17. So this is probably an easy simple question but always want to ask. If i have a website that promotes news.. and does some advertising on it, so it does make some money, and i create newsworthy articles via using videos and use short clips of popular songs in the background, which I also give credit to, I assume i still need to purchase a proper license?

    1. That is correct. You will still need a sync license. Depending on where you get it, it may not cost that much for this kind of use. If cost is a big issue, I recommend (every song for every use is only $20) or (donate what you can). If you need something is a higher production quality sound and sophistication, then for for one of the other services I mentioned like The Music Bed (full disclosure: a sponsor of my podcast) or Triple Scoop Music, or any of the many other great services I mention in the blog post.

  18. Hi, I’m the type of person that does NOT want to infringe any law whatsoever. So I need some help. What do I do if I want to make a music video with friends just for fun, not to put up on the internet. I want to use Selena Gomez’s Who Says as the background for the video. So we’re just making our own version of her music video(not using any of her video’s content I must add). However, my questions are: am I allowed to use her song on this home video, and am I allowed to give them a copy of the video? We will not be putting it online. How should I go about? Thanks! This was a REALLY informative and great post.

    1. Technically, the answer to your question is “no.” You can’t legally use it. But, if it’s just for fun with your friends, you’re not going to get into any trouble. People make home movies and videos with their favorite music all the time (iMovie is even designed to get music from your iTunes library easily). As long as you don’t post it online, nothing will happen.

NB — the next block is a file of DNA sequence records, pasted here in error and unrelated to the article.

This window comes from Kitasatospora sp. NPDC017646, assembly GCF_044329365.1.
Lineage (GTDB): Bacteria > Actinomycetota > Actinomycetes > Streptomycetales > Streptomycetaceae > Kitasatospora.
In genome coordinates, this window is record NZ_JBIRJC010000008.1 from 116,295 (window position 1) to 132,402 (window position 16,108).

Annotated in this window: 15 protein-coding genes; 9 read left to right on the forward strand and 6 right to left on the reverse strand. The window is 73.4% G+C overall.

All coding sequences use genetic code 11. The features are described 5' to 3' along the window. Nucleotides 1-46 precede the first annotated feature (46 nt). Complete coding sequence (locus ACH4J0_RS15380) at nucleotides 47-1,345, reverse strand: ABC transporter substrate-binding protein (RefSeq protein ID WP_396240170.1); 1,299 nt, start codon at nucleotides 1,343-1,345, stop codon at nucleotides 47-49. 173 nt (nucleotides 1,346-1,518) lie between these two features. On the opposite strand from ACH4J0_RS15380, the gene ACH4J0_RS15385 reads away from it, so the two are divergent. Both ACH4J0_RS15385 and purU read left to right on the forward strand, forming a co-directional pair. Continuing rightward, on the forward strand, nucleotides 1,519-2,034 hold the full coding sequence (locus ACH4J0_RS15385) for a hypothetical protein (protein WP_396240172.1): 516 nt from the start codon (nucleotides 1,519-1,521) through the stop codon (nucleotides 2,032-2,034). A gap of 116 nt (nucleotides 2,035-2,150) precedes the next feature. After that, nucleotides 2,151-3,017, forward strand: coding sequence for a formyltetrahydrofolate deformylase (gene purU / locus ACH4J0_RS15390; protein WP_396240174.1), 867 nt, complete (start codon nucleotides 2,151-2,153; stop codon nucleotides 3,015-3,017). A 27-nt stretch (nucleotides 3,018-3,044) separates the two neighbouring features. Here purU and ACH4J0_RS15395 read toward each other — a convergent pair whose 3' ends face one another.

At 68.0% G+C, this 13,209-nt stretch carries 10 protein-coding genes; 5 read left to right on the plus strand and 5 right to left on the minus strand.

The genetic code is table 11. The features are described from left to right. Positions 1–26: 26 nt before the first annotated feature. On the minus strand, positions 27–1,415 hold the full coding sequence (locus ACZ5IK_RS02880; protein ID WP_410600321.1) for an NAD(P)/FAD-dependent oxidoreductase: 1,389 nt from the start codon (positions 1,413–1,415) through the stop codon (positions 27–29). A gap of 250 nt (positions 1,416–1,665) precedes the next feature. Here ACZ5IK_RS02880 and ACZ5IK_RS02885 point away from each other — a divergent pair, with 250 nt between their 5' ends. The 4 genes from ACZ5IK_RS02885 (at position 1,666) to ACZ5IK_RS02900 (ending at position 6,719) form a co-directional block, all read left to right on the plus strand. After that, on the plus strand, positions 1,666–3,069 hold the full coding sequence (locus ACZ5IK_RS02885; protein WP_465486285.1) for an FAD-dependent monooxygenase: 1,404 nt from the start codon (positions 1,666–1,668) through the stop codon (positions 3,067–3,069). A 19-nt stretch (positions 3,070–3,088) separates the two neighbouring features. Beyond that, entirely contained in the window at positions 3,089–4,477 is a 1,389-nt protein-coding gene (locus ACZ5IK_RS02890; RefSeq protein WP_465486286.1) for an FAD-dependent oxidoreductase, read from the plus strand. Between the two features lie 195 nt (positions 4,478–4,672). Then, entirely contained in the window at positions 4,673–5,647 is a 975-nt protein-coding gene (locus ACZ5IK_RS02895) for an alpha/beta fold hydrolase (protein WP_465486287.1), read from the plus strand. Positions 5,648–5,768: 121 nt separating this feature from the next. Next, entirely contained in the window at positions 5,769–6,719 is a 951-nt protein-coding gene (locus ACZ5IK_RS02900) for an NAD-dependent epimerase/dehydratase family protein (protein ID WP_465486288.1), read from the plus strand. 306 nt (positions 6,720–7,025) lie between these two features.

19. So, in plain English if I am making a short film for school, what then? Same crap ass rules apply?

    IMHO I should be able to use an artists song in an original piece of media as long as its not for sale or monetary profit, especially if I paid for the album or song. Just my 2 cents

      1. This code is related to COPYRIGHT use. The use of music in a film or video like this is NOT covered by copyright law. Period. To use a song in a film or video you MUST have both the master use and sync license. Fair use does NOT apply to the use of music like this. I’m 110% positive about this. If you use a song in your short film without the proper licenses, you will be breaking the law (technically). Now, whether or not you get caught is another thing. If you do use the song illegally, better hope your film doesn’t get a million views on YouTube.

  20. Hi Ron,
    Thanks for this informative article. 18 months and still going strong – good show!

    Can I arrange an instrumental version of popular songs (either myself or with the help of an artist) and then use it in corporate events and large parties? These events are seldom posted online.

    People traditionally use Karaoke tracks of popular songs in corporate events (either for singing along or for presentations). I do not know the legality of the Karaoke tracks hence the question.

    1. The use of songs at events is covered by ASCAP I believe (not 100% sure on that). Technically, you’re supposed to get a performance license. But, again, this is one of those things where it’s just not possible to police. Think about all the hundreds of thousands of parties and events held maybe every day. However, if you were a professionally DJ, you would need to get the correct licenses. For what you’re doing, as long as you weren’t video taping those events and putting them publicly online, you shouldn’t have any issues.

  21. Thank you for taking the time explain all of this, Ron. It’s so helpful, and you really went the extra mile! Very much appreciated!!

  22. Do you know of any other low cost sites like jewelbeat? These other sites start out at $30 to $400 for one song no one has ever heard. I video weddings and I need an hours worth of music per customer. This would never be feasible at these costs. Jewelbeat may be my best bet, they have unlimited songs for $1000 but the songs suck? Any advice?

    1. Hey Jon,

      First, you need to build the cost of the song into your fees. When I buy a song to add to a production, that investment is covered by what I charge my client. I budget for it.